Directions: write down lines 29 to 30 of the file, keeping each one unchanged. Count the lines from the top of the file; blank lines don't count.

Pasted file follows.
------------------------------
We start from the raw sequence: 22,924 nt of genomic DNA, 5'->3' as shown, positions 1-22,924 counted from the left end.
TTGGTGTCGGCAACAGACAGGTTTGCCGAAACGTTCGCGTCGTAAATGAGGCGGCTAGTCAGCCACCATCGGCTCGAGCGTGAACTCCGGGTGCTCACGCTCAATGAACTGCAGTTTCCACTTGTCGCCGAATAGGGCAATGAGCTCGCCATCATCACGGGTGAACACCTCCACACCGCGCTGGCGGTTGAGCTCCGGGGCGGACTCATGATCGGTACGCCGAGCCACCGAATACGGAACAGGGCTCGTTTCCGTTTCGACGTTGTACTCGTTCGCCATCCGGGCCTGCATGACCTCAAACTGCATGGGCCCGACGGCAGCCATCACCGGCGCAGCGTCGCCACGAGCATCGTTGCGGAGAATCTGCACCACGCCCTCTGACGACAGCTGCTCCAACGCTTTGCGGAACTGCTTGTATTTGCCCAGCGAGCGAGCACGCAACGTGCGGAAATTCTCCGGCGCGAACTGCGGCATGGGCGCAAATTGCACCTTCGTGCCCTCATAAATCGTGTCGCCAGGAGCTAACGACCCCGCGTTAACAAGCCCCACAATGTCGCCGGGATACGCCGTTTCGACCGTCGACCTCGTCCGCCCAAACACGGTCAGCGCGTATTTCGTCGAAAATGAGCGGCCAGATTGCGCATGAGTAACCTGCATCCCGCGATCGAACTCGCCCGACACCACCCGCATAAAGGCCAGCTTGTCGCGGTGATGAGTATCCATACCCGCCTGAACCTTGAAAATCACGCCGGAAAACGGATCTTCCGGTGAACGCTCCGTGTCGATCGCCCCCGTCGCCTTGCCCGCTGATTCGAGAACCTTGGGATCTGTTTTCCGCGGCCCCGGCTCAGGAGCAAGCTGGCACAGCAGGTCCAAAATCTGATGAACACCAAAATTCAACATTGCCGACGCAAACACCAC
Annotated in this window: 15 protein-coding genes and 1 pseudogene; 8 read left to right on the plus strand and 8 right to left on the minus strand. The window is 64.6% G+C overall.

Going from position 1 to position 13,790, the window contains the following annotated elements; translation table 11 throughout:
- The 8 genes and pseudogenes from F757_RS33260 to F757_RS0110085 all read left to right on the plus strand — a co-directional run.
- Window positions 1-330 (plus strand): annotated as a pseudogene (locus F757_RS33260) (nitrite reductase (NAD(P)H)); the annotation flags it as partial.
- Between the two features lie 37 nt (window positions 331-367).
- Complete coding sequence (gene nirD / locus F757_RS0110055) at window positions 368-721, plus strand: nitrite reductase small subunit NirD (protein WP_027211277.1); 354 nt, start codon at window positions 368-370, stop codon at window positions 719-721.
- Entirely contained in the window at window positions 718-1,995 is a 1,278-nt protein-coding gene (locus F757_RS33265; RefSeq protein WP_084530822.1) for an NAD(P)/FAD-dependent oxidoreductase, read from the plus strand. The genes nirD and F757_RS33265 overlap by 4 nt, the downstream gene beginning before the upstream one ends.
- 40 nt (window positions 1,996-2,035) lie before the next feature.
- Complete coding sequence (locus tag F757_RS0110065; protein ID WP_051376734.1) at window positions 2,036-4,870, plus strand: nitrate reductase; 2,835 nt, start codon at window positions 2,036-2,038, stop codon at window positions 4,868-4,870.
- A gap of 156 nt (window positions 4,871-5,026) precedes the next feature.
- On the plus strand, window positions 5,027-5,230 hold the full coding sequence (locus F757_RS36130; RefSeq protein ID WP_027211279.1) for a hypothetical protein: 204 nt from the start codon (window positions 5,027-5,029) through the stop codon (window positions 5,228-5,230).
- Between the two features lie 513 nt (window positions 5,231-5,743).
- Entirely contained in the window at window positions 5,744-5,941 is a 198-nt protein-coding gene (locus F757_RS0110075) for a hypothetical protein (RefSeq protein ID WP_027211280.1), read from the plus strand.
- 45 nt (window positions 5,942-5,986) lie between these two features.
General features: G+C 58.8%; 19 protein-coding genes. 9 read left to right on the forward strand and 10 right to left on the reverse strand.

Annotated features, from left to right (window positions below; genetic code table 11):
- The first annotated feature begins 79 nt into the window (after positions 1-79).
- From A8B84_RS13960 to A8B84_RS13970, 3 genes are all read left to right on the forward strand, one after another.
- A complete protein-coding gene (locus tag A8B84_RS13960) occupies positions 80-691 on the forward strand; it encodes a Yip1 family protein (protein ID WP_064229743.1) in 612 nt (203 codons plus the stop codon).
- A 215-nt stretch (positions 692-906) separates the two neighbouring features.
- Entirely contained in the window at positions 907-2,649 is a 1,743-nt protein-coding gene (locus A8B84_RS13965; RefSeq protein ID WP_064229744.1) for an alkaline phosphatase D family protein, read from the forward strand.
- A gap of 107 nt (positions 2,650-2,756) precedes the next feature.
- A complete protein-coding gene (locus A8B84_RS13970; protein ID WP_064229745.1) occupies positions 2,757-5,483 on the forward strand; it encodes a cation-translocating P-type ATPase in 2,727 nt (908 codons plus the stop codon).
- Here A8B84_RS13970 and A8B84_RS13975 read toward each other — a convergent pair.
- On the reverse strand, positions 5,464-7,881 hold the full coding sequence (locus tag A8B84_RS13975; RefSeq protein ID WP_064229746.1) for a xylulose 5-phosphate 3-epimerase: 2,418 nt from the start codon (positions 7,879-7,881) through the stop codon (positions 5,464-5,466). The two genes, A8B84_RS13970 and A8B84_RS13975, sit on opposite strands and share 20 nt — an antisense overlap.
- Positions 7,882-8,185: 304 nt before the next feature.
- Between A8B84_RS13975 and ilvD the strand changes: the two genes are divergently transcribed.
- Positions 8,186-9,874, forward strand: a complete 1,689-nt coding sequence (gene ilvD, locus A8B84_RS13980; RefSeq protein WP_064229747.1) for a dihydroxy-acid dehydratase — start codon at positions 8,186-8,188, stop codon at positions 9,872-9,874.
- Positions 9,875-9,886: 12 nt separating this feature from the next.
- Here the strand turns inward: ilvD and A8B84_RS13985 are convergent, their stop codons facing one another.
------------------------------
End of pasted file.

- Between A8B84_RS13975 and ilvD the strand changes: the two genes are divergently transcribed.
- Positions 8,186-9,874, forward strand: a complete 1,689-nt coding sequence (gene ilvD, locus A8B84_RS13980; RefSeq protein WP_064229747.1) for a dihydroxy-acid dehydratase — start codon at positions 8,186-8,188, stop codon at positions 9,872-9,874.